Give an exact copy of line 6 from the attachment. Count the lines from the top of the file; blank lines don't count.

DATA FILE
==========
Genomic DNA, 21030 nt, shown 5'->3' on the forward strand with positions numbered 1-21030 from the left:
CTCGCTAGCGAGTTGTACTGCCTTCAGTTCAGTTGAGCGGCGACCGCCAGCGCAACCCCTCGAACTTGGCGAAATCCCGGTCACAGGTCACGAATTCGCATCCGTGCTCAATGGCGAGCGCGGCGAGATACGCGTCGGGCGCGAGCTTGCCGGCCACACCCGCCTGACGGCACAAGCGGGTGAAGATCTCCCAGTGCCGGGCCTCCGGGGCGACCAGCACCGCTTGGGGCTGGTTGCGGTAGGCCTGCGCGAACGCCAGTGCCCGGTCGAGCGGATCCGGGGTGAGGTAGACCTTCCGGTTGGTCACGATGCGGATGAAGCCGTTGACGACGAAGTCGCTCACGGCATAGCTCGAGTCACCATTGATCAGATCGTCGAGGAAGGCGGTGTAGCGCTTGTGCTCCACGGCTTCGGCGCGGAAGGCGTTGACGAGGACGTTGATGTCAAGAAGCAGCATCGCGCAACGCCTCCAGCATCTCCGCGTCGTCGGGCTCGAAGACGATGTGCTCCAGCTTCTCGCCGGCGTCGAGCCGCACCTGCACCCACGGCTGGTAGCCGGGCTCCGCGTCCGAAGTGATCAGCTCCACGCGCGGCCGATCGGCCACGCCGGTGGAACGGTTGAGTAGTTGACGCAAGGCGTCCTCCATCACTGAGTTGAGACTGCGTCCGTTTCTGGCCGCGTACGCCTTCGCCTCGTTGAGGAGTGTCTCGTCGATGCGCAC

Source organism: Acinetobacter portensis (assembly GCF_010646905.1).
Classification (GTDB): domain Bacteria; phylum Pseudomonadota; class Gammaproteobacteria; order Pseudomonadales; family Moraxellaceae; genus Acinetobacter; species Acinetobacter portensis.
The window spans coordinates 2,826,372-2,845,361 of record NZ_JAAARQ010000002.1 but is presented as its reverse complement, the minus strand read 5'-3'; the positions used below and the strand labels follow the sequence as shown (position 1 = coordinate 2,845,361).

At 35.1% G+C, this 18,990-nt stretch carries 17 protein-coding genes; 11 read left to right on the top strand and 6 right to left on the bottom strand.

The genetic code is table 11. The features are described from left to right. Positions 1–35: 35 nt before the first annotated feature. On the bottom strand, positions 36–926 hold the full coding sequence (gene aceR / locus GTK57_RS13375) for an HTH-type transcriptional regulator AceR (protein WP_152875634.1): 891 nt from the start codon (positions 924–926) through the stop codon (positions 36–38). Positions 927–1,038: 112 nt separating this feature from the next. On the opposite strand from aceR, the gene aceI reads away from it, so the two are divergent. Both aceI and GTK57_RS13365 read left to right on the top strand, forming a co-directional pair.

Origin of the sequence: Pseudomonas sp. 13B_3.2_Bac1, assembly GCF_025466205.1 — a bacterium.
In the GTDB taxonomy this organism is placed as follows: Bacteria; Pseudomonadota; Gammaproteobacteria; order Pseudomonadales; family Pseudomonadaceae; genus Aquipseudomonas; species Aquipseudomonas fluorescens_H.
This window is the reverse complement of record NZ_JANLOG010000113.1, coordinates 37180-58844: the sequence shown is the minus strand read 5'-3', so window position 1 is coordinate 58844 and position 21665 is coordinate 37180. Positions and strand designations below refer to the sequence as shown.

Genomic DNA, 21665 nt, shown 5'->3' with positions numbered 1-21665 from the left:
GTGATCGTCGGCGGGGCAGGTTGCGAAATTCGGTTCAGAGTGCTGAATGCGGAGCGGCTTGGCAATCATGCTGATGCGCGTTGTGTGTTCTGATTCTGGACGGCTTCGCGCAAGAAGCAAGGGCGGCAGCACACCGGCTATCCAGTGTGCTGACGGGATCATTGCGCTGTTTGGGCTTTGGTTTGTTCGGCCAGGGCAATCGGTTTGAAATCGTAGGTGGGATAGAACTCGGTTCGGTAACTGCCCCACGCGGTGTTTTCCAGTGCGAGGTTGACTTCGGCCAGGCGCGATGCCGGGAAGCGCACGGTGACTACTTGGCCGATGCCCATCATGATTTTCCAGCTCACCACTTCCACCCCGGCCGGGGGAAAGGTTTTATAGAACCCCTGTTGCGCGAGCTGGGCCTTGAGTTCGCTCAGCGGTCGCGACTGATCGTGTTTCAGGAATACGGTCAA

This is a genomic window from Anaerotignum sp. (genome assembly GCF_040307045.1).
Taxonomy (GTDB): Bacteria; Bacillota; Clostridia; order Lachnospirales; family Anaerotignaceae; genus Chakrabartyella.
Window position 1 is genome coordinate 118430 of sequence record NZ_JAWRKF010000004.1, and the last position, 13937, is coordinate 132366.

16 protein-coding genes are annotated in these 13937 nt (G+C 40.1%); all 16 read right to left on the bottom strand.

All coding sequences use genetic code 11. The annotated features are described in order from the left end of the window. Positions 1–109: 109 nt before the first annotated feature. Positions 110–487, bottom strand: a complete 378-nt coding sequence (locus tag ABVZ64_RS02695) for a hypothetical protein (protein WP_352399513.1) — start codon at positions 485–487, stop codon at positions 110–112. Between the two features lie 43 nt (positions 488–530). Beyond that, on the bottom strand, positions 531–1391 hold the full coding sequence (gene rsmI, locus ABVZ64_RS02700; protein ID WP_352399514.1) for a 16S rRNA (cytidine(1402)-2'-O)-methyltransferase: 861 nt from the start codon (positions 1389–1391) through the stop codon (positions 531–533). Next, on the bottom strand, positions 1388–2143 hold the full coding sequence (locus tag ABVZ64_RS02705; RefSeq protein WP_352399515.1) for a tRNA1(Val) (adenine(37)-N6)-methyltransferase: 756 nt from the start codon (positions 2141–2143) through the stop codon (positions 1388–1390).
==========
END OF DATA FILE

At 35.1% G+C, this 18,990-nt stretch carries 17 protein-coding genes; 11 read left to right on the top strand and 6 right to left on the bottom strand.